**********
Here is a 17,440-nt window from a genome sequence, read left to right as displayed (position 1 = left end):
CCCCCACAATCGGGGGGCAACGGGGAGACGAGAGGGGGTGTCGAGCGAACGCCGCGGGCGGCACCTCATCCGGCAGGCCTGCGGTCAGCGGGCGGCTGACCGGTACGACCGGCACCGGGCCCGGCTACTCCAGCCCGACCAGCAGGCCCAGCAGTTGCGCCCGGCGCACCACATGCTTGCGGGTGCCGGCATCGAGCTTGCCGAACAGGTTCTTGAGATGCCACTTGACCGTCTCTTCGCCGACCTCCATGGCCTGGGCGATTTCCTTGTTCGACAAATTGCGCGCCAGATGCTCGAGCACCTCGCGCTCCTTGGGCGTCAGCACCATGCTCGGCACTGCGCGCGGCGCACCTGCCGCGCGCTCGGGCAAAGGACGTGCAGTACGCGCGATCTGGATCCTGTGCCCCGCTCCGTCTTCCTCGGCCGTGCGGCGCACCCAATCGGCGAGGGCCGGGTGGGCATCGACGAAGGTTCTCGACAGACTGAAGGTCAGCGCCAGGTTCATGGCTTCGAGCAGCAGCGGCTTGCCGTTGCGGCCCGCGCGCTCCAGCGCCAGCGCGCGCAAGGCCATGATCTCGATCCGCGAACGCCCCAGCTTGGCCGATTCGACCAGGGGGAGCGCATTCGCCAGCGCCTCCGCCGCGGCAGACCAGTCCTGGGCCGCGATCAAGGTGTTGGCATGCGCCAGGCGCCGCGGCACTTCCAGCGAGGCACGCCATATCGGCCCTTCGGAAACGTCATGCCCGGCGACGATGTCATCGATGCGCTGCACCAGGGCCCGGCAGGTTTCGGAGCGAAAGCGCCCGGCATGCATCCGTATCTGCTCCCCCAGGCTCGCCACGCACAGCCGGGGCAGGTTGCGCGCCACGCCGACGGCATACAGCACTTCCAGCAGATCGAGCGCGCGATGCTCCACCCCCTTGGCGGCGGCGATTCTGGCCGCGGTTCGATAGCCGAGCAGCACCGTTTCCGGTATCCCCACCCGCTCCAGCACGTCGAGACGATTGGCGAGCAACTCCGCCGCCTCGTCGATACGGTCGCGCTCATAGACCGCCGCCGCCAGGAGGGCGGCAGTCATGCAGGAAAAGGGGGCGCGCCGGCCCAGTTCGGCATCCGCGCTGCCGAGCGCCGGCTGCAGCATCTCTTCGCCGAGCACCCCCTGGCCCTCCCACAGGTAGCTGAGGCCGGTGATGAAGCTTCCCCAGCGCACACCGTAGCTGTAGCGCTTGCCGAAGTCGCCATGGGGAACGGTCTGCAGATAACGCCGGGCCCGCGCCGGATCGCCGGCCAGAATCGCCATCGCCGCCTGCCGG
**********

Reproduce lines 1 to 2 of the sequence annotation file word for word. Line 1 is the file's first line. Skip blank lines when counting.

Here is a 17,440-nt window from a genome sequence, read left to right as displayed (position 1 = left end):
CCCCCACAATCGGGGGGCAACGGGGAGACGAGAGGGGGTGTCGAGCGAACGCCGCGGGCGGCACCTCATCCGGCAGGCCTGCGGTCAGCGGGCGGCTGACCGGTACGACCGGCACCGGGCCCGGCTACTCCAGCCCGACCAGCAGGCCCAGCAGTTGCGCCCGGCGCACCACATGCTTGCGGGTGCCGGCATCGAGCTTGCCGAACAGGTTCTTGAGATGCCACTTGACCGTCTCTTCGCCGACCTCCATGGCCTGGGCGATTTCCTTGTTCGACAAATTGCGCGCCAGATGCTCGAGCACCTCGCGCTCCTTGGGCGTCAGCACCATGCTCGGCACTGCGCGCGGCGCACCTGCCGCGCGCTCGGGCAAAGGACGTGCAGTACGCGCGATCTGGATCCTGTGCCCCGCTCCGTCTTCCTCGGCCGTGCGGCGCACCCAATCGGCGAGGGCCGGGTGGGCATCGACGAAGGTTCTCGACAGACTGAAGGTCAGCGCCAGGTTCATGGCTTCGAGCAGCAGCGGCTTGCCGTTGCGGCCCGCGCGCTCCAGCGCCAGCGCGCGCAAGGCCATGATCTCGATCCGCGAACGCCCCAGCTTGGCCGATTCGACCAGGGGGAGCGCATTCGCCAGCGCCTCCGCCGCGGCAGACCAGTCCTGGGCCGCGATCAAGGTGTTGGCATGCGCCAGGCGCCGCGGCACTTCCAGCGAGGCACGCCATATCGGCCCTTCGGAAACGTCATGCCCGGCGACGATGTCATCGATGCGCTGCACCAGGGCCCGGCAGGTTTCGGAGCGAAAGCGCCCGGCATGCATCCGTATCTGCTCCCCCAGGCTCGCCACGCACAGCCGGGGCAGGTTGCGCGCCACGCCGACGGCATACAGCACTTCCAGCAGATCGAGCGCGCGATGCTCCACCCCCTTGGCGGCGGCGATTCTGGCCGCGGTTCGATAGCCGAGCAGCACCGTTTCCGGTATCCCCACCCGCTCCAGCACGTCGAGACGATTGGCGAGCAACTCCGCCGCCTCGTCGATACGGTCGCGCTCATAGACCGCCGCCGCCAGGAGGGCGGCAGTCATGCAGGAAAAGGGGGCGCGCCGGCCCAGTTCGGCATCCGCGCTGCCGAGCGCCGGCTGCAGCATCTCTTCGCCGAGCACCCCCTGGCCCTCCCACAGGTAGCTGAGGCCGGTGATGAAGCTTCCCCAGCGCACACCGTAGCTGTAGCGCTTGCCGAAGTCGCCATGGGGAACGGTCTGCAGATAACGCCGGGCCCGCGCCGGATCGCCGGCCAGAATCGCCATCGCCGCCTGCCGG